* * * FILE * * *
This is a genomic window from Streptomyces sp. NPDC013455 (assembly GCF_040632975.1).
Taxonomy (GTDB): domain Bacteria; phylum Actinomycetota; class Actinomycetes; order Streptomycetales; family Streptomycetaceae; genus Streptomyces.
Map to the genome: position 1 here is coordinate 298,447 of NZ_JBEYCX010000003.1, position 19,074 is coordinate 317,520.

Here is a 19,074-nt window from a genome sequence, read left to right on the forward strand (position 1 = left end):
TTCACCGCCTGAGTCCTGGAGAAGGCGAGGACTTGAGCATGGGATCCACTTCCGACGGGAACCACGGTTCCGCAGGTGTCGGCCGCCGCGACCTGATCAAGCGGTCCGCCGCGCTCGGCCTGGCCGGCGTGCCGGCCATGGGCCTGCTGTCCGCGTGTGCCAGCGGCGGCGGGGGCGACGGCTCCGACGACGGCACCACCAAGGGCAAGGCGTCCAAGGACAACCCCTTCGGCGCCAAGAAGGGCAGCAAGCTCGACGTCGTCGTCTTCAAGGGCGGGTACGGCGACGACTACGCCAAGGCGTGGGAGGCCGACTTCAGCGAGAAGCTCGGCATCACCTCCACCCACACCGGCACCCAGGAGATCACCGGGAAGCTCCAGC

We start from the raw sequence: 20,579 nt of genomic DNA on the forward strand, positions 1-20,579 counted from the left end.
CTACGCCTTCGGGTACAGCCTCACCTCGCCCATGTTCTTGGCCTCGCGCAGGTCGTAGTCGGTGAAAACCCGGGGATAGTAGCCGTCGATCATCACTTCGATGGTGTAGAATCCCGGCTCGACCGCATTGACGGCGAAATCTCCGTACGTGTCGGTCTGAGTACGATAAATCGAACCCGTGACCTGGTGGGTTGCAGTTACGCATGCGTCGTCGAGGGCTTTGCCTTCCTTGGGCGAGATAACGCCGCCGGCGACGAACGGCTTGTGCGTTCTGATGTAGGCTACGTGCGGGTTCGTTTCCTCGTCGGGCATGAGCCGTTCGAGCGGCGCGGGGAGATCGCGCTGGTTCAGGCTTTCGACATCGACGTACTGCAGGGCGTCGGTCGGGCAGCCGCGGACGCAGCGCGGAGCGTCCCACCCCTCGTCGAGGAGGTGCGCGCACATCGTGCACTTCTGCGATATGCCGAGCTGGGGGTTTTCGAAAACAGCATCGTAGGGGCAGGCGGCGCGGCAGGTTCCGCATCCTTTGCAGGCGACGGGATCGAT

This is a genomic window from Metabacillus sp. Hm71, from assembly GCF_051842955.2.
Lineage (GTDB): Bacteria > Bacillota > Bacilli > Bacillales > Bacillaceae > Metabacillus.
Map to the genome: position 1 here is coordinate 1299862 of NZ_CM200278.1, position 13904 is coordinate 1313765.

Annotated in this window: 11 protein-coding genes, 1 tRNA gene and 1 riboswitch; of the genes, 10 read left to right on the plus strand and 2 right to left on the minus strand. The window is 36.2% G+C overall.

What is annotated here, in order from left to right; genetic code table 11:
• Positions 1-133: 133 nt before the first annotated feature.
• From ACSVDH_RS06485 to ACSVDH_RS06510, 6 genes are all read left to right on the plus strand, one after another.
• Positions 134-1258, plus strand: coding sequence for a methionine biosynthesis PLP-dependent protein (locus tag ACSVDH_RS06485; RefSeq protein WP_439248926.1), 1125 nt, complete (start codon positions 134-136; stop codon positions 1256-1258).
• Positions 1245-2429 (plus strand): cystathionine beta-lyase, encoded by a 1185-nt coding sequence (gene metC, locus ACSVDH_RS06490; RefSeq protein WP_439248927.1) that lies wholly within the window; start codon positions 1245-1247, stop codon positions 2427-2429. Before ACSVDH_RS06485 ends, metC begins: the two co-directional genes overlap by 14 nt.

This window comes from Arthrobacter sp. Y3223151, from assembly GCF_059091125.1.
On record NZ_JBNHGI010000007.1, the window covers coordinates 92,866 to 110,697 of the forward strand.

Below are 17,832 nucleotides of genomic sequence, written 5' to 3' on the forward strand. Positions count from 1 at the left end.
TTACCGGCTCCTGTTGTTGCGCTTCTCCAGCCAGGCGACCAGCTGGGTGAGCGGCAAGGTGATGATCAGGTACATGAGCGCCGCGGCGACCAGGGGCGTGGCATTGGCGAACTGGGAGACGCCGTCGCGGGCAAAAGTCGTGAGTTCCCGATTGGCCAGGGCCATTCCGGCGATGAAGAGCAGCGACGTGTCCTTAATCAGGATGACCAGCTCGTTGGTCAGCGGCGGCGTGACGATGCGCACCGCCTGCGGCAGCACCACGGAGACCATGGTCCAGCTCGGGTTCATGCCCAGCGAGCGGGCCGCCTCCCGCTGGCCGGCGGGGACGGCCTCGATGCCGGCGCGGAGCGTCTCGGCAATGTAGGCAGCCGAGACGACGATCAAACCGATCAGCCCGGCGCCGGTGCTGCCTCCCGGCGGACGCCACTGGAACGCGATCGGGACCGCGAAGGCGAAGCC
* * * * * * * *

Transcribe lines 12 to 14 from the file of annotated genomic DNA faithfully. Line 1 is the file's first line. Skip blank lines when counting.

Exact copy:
What is annotated here, in order from left to right; genetic code table 11:
• Positions 1-133: 133 nt before the first annotated feature.
• From ACSVDH_RS06485 to ACSVDH_RS06510, 6 genes are all read left to right on the plus strand, one after another.